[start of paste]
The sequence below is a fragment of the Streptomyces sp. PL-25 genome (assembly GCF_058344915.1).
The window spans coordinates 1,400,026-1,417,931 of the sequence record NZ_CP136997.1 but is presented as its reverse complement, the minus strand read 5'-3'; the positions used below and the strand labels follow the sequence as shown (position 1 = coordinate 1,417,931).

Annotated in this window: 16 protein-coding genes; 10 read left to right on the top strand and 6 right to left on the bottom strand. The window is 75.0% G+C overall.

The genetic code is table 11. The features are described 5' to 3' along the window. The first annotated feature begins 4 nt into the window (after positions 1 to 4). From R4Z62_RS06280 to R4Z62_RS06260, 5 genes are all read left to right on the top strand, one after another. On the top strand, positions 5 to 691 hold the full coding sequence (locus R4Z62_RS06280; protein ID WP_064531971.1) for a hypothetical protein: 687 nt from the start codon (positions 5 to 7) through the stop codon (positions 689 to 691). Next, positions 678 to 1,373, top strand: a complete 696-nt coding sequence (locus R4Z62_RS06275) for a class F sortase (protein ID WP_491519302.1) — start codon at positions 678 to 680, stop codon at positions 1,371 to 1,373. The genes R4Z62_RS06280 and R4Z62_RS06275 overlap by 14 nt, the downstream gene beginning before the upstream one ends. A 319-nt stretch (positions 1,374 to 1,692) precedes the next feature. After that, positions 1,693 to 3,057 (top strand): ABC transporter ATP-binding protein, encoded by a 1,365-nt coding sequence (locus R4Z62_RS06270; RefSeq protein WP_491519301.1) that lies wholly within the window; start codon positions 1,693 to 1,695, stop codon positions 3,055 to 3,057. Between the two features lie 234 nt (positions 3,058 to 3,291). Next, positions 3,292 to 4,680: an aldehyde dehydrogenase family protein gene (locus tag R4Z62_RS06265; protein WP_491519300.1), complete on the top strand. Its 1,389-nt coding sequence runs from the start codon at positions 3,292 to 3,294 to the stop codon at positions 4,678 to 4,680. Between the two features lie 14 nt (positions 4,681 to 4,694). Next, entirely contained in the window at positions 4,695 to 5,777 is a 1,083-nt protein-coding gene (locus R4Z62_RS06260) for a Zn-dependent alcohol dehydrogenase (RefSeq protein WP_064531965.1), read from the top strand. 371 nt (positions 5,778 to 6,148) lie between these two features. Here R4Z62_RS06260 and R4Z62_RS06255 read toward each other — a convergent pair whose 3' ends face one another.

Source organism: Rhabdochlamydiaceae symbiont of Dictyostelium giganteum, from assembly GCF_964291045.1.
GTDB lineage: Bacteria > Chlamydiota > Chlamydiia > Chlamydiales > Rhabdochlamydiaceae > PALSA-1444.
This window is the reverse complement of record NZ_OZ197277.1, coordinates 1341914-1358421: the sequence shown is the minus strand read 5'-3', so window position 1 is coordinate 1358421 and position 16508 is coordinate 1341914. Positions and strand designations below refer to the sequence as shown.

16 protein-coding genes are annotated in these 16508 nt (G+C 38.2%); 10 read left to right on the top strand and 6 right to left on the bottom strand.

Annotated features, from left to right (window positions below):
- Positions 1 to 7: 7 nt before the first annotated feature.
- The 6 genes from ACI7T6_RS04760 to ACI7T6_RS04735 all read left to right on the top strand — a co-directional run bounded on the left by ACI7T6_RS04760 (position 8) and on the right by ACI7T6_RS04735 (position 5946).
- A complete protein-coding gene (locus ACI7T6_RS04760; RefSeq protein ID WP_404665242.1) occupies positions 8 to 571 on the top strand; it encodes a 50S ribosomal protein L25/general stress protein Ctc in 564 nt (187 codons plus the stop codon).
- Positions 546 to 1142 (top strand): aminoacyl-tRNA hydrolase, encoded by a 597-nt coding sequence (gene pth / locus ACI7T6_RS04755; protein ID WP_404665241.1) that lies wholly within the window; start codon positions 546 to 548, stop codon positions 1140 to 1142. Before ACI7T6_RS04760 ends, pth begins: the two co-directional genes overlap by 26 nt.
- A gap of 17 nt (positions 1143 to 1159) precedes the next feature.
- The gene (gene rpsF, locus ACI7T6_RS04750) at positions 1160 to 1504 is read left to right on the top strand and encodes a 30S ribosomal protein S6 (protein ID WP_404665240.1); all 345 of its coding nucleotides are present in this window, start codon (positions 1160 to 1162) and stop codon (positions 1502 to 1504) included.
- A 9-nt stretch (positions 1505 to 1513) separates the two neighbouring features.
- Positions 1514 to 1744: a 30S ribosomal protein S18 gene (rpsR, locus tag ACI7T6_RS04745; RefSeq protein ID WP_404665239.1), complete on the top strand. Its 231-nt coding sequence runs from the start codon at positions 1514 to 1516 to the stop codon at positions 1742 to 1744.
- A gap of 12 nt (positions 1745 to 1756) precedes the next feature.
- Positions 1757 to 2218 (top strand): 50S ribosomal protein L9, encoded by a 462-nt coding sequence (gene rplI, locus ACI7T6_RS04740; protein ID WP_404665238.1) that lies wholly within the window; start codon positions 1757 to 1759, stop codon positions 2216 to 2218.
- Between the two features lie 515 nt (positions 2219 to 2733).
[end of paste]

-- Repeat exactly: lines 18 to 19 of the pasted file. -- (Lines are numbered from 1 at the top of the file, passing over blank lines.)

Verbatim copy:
- A gap of 12 nt (positions 1745 to 1756) precedes the next feature.
- Positions 1757 to 2218 (top strand): 50S ribosomal protein L9, encoded by a 462-nt coding sequence (gene rplI, locus ACI7T6_RS04740; protein ID WP_404665238.1) that lies wholly within the window; start codon positions 1757 to 1759, stop codon positions 2216 to 2218.